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PLoS One. 2015 Nov 10;10(11):e0142440. doi: 10.1371/journal.pone.0142440. eCollection 2015.

Disruption of Ah Receptor Signaling during Mouse Development Leads to Abnormal Cardiac Structure and Function in the Adult.

Author information

1
Department of Environmental Health and Center for Environmental Genetics, University of Cincinnati College of Medicine, Cincinnati, Ohio 45267, United States of America.
2
Department of Internal Medicine, Division of Cardiovascular Health and Disease, University of Cincinnati College of Medicine, Cincinnati, Ohio 45267, United States of America.

Abstract

The Developmental Origins of Health and Disease (DOHaD) Theory proposes that the environment encountered during fetal life and infancy permanently shapes tissue physiology and homeostasis such that damage resulting from maternal stress, poor nutrition or exposure to environmental agents may be at the heart of adult onset disease. Interference with endogenous developmental functions of the aryl hydrocarbon receptor (AHR), either by gene ablation or by exposure in utero to 2,3,7,8-tetrachlorodibenzo-p-dioxin (TCDD), a potent AHR ligand, causes structural, molecular and functional cardiac abnormalities and altered heart physiology in mouse embryos. To test if embryonic effects progress into an adult phenotype, we investigated whether Ahr ablation or TCDD exposure in utero resulted in cardiac abnormalities in adult mice long after removal of the agent. Ten-months old adult Ahr-/- and in utero TCDD-exposed Ahr+/+ mice showed sexually dimorphic abnormal cardiovascular phenotypes characterized by echocardiographic findings of hypertrophy, ventricular dilation and increased heart weight, resting heart rate and systolic and mean blood pressure, and decreased exercise tolerance. Underlying these effects, genes in signaling networks related to cardiac hypertrophy and mitochondrial function were differentially expressed. Cardiac dysfunction in mouse embryos resulting from AHR signaling disruption seems to progress into abnormal cardiac structure and function that predispose adults to cardiac disease, but while embryonic dysfunction is equally robust in males and females, the adult abnormalities are more prevalent in females, with the highest severity in Ahr-/- females. The findings reported here underscore the conclusion that AHR signaling in the developing heart is one potential target of environmental factors associated with cardiovascular disease.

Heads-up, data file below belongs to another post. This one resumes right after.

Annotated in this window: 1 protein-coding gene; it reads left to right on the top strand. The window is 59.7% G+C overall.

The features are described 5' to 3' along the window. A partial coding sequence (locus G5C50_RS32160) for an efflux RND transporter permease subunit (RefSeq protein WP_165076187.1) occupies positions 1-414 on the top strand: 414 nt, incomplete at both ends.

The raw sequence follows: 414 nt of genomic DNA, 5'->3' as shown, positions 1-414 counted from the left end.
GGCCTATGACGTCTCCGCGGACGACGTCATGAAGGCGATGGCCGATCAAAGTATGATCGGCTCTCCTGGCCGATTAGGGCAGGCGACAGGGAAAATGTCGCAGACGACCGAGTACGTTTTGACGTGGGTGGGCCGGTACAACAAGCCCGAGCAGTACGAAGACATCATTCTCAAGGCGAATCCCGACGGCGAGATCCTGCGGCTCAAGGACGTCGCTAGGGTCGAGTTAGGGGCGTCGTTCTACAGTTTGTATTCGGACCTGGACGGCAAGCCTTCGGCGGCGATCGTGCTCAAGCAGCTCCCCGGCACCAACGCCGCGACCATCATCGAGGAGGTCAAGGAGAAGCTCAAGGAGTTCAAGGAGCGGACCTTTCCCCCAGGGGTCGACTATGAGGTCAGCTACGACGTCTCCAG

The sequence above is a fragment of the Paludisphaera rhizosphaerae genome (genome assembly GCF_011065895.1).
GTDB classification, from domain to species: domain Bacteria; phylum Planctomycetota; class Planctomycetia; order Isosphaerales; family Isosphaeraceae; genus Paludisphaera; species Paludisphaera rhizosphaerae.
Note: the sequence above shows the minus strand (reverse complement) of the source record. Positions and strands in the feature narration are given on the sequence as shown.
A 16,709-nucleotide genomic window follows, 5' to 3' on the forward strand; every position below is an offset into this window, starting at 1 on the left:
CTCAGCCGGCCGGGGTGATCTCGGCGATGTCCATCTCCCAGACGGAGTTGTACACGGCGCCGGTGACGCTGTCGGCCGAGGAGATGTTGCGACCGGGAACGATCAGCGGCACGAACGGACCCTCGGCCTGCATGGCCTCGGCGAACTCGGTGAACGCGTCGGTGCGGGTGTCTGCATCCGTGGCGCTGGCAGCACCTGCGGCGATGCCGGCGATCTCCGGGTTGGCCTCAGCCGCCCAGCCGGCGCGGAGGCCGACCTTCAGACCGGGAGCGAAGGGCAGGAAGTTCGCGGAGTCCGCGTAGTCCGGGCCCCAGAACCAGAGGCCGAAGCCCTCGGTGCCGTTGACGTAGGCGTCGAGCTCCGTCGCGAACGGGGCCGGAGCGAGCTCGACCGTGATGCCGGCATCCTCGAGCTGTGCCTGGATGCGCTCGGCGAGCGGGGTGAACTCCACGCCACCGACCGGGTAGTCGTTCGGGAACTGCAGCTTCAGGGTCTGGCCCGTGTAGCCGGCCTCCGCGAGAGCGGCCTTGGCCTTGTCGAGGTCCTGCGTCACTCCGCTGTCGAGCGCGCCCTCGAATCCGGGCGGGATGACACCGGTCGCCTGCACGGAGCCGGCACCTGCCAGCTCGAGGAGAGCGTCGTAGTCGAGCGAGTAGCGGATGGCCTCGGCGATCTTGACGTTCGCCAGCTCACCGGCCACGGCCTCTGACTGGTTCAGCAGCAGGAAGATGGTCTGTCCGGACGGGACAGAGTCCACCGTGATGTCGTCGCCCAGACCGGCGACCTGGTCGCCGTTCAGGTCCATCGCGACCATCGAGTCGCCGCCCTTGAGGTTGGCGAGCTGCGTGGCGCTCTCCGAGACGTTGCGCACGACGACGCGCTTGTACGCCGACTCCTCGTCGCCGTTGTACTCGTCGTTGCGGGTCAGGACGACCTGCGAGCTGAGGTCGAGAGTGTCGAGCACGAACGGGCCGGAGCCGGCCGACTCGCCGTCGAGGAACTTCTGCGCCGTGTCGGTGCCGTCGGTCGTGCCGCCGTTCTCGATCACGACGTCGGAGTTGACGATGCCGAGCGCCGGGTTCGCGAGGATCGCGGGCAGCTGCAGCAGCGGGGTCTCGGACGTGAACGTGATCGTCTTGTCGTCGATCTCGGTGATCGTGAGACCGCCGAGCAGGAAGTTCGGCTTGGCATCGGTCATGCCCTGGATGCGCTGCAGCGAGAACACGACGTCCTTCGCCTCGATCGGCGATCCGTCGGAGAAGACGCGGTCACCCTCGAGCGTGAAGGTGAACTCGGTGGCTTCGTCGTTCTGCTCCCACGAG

PMID:
26555816
PMCID:
PMC4640841
DOI:
10.1371/journal.pone.0142440
[Indexed for MEDLINE]
Free PMC Article

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